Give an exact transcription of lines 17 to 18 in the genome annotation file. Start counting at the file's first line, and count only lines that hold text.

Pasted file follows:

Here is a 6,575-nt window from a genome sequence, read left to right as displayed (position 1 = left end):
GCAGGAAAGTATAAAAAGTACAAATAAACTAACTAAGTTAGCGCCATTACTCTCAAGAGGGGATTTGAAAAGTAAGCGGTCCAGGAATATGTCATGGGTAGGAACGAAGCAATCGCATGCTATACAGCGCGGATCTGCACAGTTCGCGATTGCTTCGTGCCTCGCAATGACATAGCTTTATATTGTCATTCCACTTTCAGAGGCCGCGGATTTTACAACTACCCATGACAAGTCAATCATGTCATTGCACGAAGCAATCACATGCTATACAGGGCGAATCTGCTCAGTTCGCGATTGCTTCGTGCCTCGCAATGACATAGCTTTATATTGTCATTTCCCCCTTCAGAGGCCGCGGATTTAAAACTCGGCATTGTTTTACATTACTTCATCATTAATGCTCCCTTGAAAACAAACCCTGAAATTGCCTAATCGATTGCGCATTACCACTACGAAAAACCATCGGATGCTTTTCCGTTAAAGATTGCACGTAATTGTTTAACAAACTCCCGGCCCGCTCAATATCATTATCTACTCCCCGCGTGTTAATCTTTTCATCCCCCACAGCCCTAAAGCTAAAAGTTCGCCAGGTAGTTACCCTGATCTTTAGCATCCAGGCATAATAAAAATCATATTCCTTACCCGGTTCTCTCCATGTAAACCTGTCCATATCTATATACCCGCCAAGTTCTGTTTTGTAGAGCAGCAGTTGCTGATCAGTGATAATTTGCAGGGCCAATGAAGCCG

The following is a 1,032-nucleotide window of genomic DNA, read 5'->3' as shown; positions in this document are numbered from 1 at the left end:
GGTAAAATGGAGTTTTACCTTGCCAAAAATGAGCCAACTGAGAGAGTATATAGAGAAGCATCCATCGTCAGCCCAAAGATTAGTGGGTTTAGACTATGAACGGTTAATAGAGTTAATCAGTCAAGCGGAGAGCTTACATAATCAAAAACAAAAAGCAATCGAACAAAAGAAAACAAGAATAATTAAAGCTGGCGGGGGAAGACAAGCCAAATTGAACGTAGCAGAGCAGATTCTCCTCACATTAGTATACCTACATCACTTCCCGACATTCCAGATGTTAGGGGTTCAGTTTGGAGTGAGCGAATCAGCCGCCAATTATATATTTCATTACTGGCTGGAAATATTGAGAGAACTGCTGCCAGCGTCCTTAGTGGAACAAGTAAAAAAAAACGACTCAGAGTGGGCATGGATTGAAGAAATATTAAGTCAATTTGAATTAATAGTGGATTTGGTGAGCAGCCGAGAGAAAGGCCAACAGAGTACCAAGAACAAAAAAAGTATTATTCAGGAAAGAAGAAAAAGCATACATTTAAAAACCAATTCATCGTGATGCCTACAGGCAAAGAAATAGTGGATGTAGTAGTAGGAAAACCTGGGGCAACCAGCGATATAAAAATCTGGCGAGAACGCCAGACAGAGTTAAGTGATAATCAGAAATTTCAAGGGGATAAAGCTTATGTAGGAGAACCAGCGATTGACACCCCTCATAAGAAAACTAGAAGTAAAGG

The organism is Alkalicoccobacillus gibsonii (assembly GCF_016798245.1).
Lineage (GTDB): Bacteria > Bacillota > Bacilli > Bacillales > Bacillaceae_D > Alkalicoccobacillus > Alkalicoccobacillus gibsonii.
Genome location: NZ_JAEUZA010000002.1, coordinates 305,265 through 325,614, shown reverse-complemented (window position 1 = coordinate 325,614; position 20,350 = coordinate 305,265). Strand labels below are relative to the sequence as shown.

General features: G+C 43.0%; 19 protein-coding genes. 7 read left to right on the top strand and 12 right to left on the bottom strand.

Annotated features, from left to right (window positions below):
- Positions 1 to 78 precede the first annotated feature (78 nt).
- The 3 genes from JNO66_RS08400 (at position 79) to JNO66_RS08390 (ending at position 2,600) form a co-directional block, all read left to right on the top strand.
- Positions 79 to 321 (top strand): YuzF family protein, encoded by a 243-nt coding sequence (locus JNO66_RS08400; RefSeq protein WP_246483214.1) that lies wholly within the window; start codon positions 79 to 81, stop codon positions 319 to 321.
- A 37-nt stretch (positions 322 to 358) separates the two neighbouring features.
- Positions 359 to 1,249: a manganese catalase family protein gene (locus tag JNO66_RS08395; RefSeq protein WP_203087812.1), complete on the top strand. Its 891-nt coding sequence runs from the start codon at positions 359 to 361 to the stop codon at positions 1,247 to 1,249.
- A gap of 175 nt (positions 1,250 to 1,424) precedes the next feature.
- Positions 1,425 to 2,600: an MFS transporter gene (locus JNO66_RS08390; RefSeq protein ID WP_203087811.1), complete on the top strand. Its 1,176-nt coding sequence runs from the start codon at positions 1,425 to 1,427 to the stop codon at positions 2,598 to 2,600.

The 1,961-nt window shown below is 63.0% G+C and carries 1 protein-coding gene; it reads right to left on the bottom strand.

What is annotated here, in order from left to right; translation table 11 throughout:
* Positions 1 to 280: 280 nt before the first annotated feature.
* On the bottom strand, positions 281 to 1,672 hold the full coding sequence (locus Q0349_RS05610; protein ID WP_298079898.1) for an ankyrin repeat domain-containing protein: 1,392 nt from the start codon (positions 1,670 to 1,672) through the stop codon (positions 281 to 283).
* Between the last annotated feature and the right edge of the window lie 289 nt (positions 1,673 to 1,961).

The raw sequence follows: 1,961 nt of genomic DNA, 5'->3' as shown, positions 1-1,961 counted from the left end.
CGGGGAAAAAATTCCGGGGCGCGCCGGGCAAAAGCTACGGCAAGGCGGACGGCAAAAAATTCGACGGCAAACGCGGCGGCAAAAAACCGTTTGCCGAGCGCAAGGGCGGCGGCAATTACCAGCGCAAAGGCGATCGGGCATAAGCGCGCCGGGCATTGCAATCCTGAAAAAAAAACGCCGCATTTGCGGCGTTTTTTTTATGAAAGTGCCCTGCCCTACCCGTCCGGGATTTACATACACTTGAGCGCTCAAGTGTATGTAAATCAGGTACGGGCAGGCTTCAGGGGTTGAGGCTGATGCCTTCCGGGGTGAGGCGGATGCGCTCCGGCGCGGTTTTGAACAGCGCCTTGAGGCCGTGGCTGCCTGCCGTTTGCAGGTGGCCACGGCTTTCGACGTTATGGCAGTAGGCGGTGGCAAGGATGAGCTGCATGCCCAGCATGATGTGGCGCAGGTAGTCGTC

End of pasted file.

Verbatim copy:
The 1,961-nt window shown below is 63.0% G+C and carries 1 protein-coding gene; it reads right to left on the bottom strand.

What is annotated here, in order from left to right; translation table 11 throughout: